From graduate student Jose Zamora’s perspective, the CREST Center for Cellular and Biomolecular Machines (CCBM) has been a spectacular success.
“There is so much value to being part of the CCBM,” said Zamora, who began as an undergrad Scholar when the center opened and is now a graduate Fellow. He double majored in biology and physics and said that because of the CCBM, he has been able to explore both of his interests and learn about many other subjects. “I was hooked by the research. Joining the lab changed my life.”
Now Zamora is a cardiovascular tissue engineer in Professor Kara McCloskey ’s lab and is considering a career in industry, but on the research end.
The CCBM launched five years ago with funding from the National Science Foundation (NSF). The $5 million, five-year grant was awarded to UC Merced in 2016 under the leadership of professors Victor Muñoz, Ajay Gopinathan, Sayantani Ghosh and McCloskey. Co-directors Muñoz and Gopinathan independently considered starting centers but found so many overlapping ideas, they decided to collaborate. The Center’s scientific purpose is to accelerate research into how biological matter such as proteins or cells come together to perform specific tasks, effectively behaving as machines.
That’s a laudable goal, but the founding faculty members had more than tiny machines in mind.
They’re driven to ensure student success. They designed the center to give students an experience like no other: Expose them to in-depth interdisciplinary research and help them prepare for their futures.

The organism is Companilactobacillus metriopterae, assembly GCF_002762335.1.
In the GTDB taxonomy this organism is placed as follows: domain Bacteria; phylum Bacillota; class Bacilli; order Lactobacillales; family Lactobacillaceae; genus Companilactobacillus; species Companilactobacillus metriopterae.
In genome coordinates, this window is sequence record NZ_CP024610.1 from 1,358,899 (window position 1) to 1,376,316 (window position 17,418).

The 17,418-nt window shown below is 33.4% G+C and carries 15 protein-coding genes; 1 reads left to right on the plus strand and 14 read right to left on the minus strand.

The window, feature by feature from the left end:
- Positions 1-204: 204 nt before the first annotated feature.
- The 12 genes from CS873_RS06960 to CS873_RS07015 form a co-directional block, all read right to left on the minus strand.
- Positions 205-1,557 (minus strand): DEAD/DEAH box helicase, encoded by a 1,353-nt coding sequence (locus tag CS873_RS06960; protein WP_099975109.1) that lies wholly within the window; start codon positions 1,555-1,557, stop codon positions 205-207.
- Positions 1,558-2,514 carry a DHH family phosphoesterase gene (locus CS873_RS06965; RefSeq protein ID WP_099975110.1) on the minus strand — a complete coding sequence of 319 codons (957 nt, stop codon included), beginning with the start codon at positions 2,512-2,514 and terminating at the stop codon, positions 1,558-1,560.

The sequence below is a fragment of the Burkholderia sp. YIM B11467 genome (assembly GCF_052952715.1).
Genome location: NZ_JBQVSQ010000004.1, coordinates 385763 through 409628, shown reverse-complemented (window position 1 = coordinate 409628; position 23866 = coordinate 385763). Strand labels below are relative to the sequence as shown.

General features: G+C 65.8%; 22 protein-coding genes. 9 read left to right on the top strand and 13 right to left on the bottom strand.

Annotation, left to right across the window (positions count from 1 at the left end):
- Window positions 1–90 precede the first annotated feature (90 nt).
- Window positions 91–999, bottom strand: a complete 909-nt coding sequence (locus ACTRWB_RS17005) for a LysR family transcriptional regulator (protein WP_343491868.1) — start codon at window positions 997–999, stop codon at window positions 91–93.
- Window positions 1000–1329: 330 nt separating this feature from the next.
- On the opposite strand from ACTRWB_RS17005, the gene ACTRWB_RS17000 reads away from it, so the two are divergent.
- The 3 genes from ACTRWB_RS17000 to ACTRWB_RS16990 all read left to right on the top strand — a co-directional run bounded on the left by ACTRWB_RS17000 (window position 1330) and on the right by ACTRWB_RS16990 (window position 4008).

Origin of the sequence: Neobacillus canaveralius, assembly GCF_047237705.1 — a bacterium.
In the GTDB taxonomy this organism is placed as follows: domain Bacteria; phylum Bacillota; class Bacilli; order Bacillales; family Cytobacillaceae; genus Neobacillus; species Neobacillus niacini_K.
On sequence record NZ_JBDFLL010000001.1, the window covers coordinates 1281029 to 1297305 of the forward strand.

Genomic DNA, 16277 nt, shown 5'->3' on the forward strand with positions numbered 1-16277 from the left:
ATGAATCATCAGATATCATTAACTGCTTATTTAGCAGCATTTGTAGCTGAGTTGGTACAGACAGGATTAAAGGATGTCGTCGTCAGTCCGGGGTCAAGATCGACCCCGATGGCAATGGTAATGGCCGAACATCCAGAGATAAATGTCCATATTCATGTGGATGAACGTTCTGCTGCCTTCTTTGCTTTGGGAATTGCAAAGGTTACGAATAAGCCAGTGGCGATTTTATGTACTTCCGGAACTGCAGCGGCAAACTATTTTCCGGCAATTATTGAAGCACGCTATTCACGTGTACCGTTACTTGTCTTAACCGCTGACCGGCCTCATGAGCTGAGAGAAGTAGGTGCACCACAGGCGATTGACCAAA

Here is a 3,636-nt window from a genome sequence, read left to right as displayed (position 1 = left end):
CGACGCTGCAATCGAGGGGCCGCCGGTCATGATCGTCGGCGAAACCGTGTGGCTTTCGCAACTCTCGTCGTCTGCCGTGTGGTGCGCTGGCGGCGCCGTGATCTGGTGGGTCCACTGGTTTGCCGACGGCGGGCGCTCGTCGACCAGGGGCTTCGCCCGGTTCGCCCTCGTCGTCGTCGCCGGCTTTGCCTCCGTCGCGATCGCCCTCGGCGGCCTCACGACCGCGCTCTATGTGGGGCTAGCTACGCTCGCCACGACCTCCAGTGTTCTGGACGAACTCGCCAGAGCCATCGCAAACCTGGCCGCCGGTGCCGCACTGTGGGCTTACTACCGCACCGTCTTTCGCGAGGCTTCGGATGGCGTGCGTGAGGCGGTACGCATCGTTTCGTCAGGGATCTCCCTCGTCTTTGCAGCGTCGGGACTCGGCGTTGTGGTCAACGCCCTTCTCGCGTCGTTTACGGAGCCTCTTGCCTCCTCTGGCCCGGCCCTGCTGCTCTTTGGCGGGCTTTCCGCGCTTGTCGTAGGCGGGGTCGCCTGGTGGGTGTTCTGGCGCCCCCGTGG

So far, 49 of 61 CREST Scholars slots for undergraduates, or 80 percent, have gone to women and other underrepresented students. Many of those Scholars have gone into industry, including biomedical research facilities such as Abbott Laboratories and the Chan Zuckerberg Biohub. Others have gone on to graduate school at prestigious universities such as UC Berkeley, Stanford, Northwestern, Georgia Tech and UCSF. Three recent participants have earned NSF Graduate Research Fellowships.
And UC Merced graduate students who are part of the CCBM are being recognized for their work by becoming lead authors on publications and winning awards at conferences, as well as finding attractive positions in industry and academia upon completion of their degrees.
The Center offers its affiliated students multiple training sessions in research and professional and career development; opportunities to work with project scientists; participation in center workshops, meetings, and events; and avenues for each student to develop their leadership skills as they mentor other students.
The Center considers Bobcats-to-be, too, conducting extensive outreach to younger students throughout the region, helping area science teachers and offering lectures and other learning sessions for the public.
Now, as the CCBM awaits approval on its second round of support, the plan is to give more students these kinds of opportunities.
“It is vital to us that we are training students at all levels in a multi-disciplinary environment,” Gopinathan said. “To tackle tomorrow’s problems, we need a team-science approach bringing together multiple tools from different disciplines.”
Interdisciplinary Research and Training
The founding faculty designed a center with three main research thrusts, Muñoz explained in a recent presentation:
- Proteins as biomolecular machines, focusing on designing and characterizing nanoscale instruments based on protein molecules;
- Macromolecular assemblies and hybrid devices that combine the benefits of synthetic and biological materials for functional devices; and
- Cellular and multicellular systems such as tissue and bacterial swarms, differentiating tissue, bacterial movement and cellular imaging
“To get the grant, we needed to tell a cohesive story. We put together a team of researchers with interesting projects,” Gopinathan said, “and weaving them together has given us a lot of really interesting collaborations.”